by Kevin Helms
Citigroup is reportedly looking to hire 100 people for its new crypto team. “We believe in the potential of blockchain and digital assets including the benefits of efficiency, instant processing, fractionalization, programmability, and transparency.”
Citigroup is reportedly looking to hire 100 people to grow its digital asset team within its institutional business, Bloomberg reported on Monday, citing a person familiar with the matter.
Puneet Singhvi will be the firm’s new head of digital assets within Citi’s institutional client group, according to a memo to staff seen by Bloomberg News. Singhvi was previously head of blockchain and digital assets within Citi’s trading business.
In his new role, he will report to Emily Turner, who oversees business development for the broader group. Turner explained in the memo to staff:
We believe in the potential of blockchain and digital assets including the benefits of efficiency, instant processing, fractionalization, programmability, and transparency.
“Puneet and team will focus on engaging with key internal and external stakeholders including clients, startups, and regulators,” Turner noted. They will provide expertise and a strategy for how different Citi businesses — including trading, securities services, investment banking, and treasury and trade solutions — will use blockchain and digital assets.
Citigroup stated in an emailed statement, “We are focused on assessing the needs of our clients in the digital asset space,” elaborating:
Prior to offering any products and services, we are studying these markets, as well as the evolving regulatory landscape and associated risks in order to meet our own regulatory frameworks and supervisory expectations.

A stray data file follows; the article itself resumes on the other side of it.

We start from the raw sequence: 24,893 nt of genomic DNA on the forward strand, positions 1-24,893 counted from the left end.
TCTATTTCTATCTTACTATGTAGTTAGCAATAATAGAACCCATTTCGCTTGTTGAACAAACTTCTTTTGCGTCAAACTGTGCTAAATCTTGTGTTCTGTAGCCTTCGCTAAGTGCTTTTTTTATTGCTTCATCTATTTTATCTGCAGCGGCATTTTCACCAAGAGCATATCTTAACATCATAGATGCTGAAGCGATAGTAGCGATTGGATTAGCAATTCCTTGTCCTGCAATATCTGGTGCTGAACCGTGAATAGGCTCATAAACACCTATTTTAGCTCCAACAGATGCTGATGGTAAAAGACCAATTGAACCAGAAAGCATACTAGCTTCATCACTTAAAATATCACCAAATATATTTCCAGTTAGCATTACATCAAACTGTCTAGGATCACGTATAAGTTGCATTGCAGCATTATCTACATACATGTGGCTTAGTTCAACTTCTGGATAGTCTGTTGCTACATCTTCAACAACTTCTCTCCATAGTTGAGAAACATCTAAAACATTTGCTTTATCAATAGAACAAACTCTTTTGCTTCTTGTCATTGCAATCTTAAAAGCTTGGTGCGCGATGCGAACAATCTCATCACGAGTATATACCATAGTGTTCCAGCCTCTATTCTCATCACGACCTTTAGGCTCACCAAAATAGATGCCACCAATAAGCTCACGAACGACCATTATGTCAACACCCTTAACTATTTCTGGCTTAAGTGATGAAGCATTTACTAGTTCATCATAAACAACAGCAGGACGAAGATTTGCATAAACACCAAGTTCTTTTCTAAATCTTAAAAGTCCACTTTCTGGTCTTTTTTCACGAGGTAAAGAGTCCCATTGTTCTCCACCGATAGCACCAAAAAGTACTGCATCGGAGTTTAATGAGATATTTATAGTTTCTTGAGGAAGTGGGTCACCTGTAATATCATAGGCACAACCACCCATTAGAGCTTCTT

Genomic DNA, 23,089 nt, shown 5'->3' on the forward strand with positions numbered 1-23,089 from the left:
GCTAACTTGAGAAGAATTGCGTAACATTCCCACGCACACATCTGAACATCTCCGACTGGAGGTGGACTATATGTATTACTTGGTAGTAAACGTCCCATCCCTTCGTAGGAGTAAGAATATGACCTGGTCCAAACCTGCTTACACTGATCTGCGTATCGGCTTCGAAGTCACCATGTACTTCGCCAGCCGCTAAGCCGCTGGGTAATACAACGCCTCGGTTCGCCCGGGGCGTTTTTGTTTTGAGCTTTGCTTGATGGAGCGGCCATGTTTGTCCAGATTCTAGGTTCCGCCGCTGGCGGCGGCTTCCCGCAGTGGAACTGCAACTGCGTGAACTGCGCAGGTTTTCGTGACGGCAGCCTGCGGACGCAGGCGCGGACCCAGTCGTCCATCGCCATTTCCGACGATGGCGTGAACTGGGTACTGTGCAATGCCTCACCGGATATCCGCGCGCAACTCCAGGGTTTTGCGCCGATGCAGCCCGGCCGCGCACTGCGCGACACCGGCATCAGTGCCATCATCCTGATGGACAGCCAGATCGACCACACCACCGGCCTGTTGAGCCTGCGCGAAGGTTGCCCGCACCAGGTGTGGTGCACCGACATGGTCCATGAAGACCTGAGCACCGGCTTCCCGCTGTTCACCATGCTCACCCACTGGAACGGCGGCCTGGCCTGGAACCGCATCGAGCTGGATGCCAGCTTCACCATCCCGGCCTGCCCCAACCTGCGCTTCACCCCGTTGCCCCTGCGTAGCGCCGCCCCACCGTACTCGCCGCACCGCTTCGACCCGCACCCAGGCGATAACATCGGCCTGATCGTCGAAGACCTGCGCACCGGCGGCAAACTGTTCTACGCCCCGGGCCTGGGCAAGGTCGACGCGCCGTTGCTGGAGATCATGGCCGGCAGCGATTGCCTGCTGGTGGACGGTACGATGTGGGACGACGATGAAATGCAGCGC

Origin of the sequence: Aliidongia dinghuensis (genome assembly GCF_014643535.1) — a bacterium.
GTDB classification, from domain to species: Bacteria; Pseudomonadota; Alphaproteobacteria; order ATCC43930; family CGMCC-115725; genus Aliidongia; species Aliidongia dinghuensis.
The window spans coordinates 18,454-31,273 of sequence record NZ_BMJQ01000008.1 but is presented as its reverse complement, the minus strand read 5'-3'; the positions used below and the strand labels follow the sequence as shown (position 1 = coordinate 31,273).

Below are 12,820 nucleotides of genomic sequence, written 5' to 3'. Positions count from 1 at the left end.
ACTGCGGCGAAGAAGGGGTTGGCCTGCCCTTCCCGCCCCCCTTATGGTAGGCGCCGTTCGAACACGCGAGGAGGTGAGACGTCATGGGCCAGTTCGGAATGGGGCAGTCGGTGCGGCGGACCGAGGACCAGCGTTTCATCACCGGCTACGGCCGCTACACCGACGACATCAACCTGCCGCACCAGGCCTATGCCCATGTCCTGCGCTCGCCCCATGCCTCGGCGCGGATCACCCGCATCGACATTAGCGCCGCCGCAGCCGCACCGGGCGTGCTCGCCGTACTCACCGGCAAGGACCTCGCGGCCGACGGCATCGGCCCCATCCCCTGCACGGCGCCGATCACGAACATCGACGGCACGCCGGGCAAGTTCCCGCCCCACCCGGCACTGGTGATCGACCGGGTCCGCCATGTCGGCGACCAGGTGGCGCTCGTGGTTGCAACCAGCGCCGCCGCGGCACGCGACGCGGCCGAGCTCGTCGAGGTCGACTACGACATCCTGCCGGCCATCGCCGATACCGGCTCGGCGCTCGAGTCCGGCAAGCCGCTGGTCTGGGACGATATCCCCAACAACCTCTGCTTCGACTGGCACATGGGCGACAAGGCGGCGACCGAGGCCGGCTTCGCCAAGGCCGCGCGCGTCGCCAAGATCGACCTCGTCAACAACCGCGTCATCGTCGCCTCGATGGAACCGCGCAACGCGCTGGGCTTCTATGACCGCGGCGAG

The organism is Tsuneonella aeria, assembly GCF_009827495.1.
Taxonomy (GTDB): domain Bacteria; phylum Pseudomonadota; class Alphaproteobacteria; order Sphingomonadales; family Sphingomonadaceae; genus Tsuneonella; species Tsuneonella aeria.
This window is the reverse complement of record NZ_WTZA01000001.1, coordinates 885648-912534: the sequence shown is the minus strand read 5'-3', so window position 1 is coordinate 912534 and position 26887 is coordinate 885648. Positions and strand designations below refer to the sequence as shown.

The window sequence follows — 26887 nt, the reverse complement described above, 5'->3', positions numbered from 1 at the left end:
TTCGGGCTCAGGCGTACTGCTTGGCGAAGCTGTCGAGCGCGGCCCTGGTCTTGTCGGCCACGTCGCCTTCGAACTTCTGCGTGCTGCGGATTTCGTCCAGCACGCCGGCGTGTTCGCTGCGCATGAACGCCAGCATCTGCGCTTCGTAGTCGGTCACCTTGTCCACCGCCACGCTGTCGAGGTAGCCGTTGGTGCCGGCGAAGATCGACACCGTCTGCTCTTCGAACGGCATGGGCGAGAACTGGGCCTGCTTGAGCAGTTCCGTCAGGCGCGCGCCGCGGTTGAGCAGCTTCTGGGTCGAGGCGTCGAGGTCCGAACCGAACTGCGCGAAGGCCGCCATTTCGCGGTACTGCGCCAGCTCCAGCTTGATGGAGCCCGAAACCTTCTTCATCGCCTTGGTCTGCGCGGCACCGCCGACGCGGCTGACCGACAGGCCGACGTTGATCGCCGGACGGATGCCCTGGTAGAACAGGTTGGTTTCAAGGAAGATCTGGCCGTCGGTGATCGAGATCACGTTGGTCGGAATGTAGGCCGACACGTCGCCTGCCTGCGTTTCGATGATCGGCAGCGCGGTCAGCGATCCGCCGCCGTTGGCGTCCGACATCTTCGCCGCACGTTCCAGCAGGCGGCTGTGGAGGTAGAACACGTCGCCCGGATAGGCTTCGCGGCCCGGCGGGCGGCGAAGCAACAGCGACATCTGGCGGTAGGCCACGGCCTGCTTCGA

In addition, the publication noted that Shobhit Maini and Vasant Viswanathan will be co-heads of blockchain and digital assets for Citigroup’s global markets business. They will report to Biswarup Chatterjee, head of innovation for that business.
Noting that the firm’s institutional division’s digital asset efforts are a continuation of its work with blockchain, Turner stressed that they “are consistent with our strategy to research emerging technologies, collaborate with partners to develop solutions and implement new capabilities enabled by robust governance and controls.”
Citigroup launched its digital asset division in June to provide clients access to cryptocurrencies. By August, the firm had filed to trade bitcoin futures and was waiting for regulatory approval. “Our clients are increasingly interested in this space, and we are monitoring these developments,” the firm was quoted as saying.
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by Kevin Helms